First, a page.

From my early beginnings as a young introvert, the public library has always been a bit of a refuge. Years later, not much has changed, albeit with an additional affinity for endless hours spent scouring second-hand bookstores to add to my ever-growing “to-read” pile.
From one bookworm to another, this column will be underscoring and outlining various literary genres, authors, and recent reads and can serve as an introduction for those unfamiliar with these works, as a refresher for long-time aficionados, and maybe as an inspiration for readers to share their own suggested topics. Do you have a topic that you would like covered in this column? Feel free to contact me for an interview and a feature in an upcoming column.
This week’s column introduces readers to a wide world of mystery authors.
Since the following list of mystery writers ranges from classic mystery novelists to more contemporary authors, it is hoped that there will be something of interest for all types of readers.
Although this column usually offers several specific book recommendations for each author, this week, I have decided to take a different approach. In particular, I have decided to focus solely on mystery authors by era. Why, you may be asking? Well, mystery authors are often extremely prolific writers; it would be impossible to narrow down their popular works into one or two recommendations. In addition, the careers of many of these writers span decades.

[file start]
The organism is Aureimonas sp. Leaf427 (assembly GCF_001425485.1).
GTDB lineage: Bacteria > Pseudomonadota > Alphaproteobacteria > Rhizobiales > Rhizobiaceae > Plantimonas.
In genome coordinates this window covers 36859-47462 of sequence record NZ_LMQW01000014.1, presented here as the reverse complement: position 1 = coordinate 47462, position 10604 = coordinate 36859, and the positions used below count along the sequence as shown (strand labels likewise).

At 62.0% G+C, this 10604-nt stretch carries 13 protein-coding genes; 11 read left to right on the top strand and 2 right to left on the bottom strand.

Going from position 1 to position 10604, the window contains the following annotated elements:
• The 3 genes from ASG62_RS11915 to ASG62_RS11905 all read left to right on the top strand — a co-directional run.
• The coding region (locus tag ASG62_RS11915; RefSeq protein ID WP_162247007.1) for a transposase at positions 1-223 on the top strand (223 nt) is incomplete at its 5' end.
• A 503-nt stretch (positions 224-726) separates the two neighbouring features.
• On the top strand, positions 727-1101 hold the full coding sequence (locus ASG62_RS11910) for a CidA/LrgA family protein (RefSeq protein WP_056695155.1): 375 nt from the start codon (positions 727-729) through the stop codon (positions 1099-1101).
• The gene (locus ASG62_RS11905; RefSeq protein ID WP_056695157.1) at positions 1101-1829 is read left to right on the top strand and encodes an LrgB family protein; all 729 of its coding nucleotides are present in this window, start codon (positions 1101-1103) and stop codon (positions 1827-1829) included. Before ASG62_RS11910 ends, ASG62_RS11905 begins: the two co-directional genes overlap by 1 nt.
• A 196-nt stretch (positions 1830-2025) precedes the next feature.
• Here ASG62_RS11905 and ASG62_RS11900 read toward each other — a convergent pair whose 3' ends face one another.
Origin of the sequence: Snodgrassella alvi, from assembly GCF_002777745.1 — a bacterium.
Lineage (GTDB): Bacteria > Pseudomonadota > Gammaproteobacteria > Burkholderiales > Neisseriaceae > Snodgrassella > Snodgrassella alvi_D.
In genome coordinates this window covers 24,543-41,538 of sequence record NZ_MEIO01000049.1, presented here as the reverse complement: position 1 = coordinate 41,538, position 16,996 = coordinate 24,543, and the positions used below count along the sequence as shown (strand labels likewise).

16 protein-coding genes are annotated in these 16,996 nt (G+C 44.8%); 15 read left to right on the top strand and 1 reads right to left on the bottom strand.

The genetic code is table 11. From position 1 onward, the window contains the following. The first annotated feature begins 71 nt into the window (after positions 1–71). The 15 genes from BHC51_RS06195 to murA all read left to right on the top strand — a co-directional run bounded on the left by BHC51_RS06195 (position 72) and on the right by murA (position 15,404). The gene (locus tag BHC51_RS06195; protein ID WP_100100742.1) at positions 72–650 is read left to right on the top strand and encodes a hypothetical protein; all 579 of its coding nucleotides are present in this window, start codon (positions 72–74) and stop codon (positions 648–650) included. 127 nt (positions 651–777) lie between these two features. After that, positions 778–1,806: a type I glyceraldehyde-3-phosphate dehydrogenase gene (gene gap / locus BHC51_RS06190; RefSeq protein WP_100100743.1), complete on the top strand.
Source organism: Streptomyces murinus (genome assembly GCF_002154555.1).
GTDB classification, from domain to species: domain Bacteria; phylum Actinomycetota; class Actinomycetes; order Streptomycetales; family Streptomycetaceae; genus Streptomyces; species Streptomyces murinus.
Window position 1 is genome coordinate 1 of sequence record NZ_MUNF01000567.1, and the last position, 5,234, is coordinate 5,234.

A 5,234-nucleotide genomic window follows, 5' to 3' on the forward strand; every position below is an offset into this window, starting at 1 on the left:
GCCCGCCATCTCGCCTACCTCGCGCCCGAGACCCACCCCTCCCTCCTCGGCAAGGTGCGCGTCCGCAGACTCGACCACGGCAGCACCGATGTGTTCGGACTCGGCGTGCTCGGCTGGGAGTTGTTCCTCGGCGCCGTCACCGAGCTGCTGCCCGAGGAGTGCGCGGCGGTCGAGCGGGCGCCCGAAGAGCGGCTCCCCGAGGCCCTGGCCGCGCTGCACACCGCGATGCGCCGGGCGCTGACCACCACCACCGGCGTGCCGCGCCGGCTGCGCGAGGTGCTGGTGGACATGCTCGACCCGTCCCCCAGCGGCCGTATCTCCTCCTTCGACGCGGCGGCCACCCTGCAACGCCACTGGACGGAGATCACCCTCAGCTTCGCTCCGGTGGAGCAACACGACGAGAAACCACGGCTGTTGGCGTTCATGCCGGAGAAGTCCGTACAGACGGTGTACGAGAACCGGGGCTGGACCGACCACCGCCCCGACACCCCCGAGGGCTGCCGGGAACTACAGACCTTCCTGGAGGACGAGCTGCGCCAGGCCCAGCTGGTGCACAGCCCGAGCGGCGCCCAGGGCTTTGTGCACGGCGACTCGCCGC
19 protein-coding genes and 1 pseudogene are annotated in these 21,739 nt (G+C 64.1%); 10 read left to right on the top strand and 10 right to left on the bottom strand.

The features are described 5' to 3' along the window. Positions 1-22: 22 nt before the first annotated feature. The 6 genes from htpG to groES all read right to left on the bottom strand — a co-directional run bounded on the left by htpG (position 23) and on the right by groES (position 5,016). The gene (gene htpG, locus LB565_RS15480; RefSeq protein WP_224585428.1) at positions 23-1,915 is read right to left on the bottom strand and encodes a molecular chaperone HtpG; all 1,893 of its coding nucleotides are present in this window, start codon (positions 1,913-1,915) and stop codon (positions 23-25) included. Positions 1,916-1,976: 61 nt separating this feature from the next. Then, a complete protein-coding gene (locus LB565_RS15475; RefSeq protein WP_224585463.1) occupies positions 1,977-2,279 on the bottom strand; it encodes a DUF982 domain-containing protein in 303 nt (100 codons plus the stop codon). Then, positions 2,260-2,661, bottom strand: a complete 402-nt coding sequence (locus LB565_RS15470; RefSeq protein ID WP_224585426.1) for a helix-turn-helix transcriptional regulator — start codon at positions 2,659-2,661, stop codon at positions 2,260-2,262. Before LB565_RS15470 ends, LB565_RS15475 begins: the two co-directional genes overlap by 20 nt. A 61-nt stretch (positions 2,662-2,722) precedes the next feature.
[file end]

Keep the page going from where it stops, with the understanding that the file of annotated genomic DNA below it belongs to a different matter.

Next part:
Without more ado, some notable classic mystery authors include Agatha Christie, Sir Arthur Conan Doyle, and Edgar Allan Poe.
Mid-century mystery authors include Patricia Highsmith, Daphne du Maurier, and Raymond Chandler.
Examples of more contemporary mystery authors include Gillian Flynn, Stieg Larsson, and John le Carré.
These authors come from a variety of geographical locations, including the United States, Sweden, and the United Kingdom.
Many of these works were written during the 20 and 21-centuries.
These works may be of interest to AU students who would enjoy suspenseful and intricate stories, as well as those who would like an introduction to the world of mystery writing.
AU’s wide range of diverse courses make it easy to study this topic in depth. Courses related to the mystery novel are available in a variety of disciplines, including one’s that may fit into your Degree Works. (Always check with an AU counsellor to see if these particular courses fulfill your personal graduation requirements!)
AU students interested in this topic may consider enrolling in ENGL 491: Directed Studies in Literature, a senior-level, three-credit course, which “is designed for students who want to pursue a particular topic of study in literature, cultural studies, or both.” (Please note that this course requires several prerequisites, including ENGL 211: Prose Forms and ENGL 212: Poetry and Plays, as well as two additional senior-level ENGL courses and course coordinator approval.) Happy reading!